Inspiring through Experience

U.S. Capitol

U.S. Capitol

LILI Unit: U.S. Capitol

Essential Question:
What is the role of the legislative branch of our government?
Pre-trip lesson:  During this unit, students examine the three branches of government, with particular focus on the legislative branch.  They explore the composition and responsibilities of Congress and the ways voting power is determined in its two houses.  Students also explore Washington, DC’s lack of voting representation in Congress and ways in which that fact can influence their lives.  In addition, students discover the history of the Capitol itself – from its move from Philadelphia to Washington, DC and the use of slave labor during its construction to significant architectural enhancements it has undergone since its completion in 1800.  Finally, students work with tangrams to develop a conceptual understanding of fractional operations.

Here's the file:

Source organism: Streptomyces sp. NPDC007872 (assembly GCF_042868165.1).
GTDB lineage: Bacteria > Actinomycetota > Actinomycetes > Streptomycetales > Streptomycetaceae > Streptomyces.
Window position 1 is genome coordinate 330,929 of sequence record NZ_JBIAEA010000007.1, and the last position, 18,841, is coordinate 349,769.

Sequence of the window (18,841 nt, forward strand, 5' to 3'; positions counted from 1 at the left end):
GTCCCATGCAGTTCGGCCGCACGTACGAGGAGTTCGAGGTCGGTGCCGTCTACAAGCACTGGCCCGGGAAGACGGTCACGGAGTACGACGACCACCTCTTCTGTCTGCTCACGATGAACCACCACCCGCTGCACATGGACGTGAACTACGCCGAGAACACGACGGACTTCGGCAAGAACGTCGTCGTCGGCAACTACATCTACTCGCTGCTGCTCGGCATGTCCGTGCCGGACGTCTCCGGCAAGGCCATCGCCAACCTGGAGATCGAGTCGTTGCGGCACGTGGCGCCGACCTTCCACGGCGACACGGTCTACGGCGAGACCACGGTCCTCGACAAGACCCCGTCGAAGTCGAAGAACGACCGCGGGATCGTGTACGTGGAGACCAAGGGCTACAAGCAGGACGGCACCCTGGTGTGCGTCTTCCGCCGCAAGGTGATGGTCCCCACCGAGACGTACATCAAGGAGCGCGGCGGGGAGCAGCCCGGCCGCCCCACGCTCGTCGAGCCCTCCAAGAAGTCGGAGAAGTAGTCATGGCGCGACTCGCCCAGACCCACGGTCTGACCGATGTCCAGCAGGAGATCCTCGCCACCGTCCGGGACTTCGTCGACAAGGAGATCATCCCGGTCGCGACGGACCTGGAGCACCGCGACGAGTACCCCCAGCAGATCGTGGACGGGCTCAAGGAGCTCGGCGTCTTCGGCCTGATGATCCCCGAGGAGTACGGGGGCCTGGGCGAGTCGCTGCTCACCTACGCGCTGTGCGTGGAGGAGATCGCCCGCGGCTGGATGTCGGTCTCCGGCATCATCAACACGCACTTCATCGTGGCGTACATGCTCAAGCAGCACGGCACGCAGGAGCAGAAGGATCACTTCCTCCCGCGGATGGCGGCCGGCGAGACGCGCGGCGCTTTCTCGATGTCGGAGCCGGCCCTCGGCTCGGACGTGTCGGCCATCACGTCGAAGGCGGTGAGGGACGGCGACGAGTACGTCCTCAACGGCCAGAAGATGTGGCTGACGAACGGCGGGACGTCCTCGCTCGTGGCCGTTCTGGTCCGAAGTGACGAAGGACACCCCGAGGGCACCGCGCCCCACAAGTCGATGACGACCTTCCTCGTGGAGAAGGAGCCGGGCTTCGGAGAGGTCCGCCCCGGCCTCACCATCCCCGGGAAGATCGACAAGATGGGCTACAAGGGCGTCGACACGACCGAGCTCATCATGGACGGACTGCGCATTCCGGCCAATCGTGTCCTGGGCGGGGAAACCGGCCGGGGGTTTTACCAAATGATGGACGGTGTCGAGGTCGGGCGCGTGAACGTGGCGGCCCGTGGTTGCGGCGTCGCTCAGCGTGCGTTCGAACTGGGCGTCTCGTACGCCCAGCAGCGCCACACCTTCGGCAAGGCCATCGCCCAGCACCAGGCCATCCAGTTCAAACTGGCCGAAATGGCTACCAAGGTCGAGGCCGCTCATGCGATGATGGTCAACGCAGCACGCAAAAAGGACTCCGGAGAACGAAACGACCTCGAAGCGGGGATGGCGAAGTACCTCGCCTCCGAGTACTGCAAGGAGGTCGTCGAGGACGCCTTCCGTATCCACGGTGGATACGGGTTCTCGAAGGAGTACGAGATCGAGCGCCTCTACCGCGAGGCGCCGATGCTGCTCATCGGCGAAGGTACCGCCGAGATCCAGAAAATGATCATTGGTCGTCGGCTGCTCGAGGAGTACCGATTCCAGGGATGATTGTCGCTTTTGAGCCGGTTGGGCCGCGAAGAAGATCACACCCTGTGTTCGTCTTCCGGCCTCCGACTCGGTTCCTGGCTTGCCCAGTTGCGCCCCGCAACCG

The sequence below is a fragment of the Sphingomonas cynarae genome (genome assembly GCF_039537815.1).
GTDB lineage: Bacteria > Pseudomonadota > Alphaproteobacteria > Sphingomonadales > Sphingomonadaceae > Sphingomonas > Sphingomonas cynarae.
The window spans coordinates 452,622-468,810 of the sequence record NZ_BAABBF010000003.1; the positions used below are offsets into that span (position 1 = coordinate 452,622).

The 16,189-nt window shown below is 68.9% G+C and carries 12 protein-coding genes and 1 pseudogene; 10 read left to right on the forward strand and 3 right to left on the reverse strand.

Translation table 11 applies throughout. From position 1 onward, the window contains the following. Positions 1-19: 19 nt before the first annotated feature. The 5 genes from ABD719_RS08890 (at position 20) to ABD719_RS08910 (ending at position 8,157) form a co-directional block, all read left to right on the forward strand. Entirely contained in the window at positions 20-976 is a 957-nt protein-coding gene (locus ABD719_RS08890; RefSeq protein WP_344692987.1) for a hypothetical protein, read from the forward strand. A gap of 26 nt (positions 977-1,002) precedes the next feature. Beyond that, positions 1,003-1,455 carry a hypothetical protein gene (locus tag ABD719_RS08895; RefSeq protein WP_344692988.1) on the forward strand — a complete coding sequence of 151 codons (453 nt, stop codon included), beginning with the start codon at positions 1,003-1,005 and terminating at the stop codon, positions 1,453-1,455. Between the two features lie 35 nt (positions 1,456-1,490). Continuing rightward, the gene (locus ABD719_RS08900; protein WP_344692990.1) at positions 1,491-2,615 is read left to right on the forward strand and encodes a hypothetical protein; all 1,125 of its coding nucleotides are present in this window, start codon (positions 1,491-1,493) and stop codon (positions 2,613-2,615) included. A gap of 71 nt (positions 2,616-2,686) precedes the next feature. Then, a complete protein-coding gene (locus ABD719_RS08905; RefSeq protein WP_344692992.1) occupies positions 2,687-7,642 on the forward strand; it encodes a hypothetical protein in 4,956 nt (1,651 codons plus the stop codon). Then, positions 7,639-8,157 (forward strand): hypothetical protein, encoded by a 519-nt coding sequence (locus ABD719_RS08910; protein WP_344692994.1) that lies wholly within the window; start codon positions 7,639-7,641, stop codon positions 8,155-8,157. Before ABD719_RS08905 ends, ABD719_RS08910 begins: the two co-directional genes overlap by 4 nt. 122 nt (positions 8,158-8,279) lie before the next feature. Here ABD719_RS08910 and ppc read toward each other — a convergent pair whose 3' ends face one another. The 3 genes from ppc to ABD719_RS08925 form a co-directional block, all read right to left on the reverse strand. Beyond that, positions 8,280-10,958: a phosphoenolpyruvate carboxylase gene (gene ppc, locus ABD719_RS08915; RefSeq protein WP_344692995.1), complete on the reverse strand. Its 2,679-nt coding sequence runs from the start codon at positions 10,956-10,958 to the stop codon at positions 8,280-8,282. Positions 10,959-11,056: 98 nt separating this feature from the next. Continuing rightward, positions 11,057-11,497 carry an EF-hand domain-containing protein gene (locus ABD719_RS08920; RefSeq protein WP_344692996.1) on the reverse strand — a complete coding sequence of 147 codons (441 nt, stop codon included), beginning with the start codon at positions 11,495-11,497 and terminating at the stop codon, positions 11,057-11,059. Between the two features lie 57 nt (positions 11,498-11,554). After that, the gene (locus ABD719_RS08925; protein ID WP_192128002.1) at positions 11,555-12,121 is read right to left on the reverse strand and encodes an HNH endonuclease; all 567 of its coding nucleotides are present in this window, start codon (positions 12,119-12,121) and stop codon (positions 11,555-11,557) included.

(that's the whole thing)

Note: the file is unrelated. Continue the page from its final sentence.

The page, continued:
Level of Difficulty:
Low
Trip:  Students first visit the newly constructed Capitol visitors’ center, where they view an introductory video and learn more about the history of the Capitol and the operations of the legislative branch of government. Then, students receive a private guided tour through the Capitol itself and explore its vast rotunda, National Statuary Hall, and the Crypt, learning, at each stop, about the different people and events depicted throughout.  Some classes even get to meet Congresswoman Eleanor Holmes Norton and visit her office!
Academic Standards:

  • English Language Arts (CC.5.RI.2, CC.5.L.4.b)
  • Mathematics (CC.5.NF.1)
Post-trip lesson:  As a culminating activity, students voice their concerns and ideas to Congresswoman Eleanor Holmes Norton in a letter writing activity.  This activity allows students to exercise their rights as Washington, D.C. residents to inform and advise their delegate to Congress about issues faced by D.C. residents.  Through this activity, students begin to recognize the importance of their voices in making changes in their communities.  Students also test their knowledge of the legislative branch, and the Capitol as they compete in a collaborative review game and take written assessments.